iPhone v. iFone: Apple faces crushing defeat in Mexican copyright battle
A Mexican telecommunications firm named iFone declared victory in a trademark battle, exposing the US company to a potential compensation payment.
The Mexican firm said in a statement that a court denied Apple's bid to protect the iPhone name in a case that began in 2009, when iFone sued the California-based company because the similar-sounding names caused confusion, News24 reports. "It is the third time that Apple loses and this demonstrates the legal truth: iFone is within its full right to use its brand," the statement said.
According to the report, Apple introduced the iPhone to the Mexican market in 2007, four years after the Mexican telecom company says it registered the name iFone.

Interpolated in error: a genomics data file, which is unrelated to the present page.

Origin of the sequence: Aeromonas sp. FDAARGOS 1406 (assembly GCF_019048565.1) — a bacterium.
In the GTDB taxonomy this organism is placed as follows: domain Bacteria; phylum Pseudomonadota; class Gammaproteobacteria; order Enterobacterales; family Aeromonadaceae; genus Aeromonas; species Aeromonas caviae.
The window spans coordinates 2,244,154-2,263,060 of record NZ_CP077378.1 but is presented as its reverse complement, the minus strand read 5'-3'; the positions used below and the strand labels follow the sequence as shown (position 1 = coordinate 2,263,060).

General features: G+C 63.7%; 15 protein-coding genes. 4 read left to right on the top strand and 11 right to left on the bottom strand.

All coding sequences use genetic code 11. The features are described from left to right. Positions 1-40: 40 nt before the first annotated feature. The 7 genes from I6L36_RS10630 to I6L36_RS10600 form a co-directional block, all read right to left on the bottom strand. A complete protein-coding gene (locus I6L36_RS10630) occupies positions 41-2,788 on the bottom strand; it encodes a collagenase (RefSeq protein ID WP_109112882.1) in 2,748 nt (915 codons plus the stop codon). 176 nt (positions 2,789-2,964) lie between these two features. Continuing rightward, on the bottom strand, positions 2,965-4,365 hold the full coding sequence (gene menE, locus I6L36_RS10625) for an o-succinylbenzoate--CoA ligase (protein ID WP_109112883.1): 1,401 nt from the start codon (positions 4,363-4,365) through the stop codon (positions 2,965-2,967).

The lawyer for iFone, Eduardo Gallart, was quoted as saying in Milenio newspaper that Apple will have to compensate the Mexican company for the use of the iPhone name.
Gallart said the law sets a floor rate of 40 percent of the sale price of a service that is found to have violated the rules.
- US offers $5 million reward for tips that would help take down Daesh’s oil trade
- Oprah snubs BDS over Israeli diamonds
- The UAE harnesses the power of celebrity endorsements
- Gazans reach beyond Israeli blockade through start-up
- Samsung Electronics Levant holds the prescreening for Marvel’s Avengers: Age of Ultron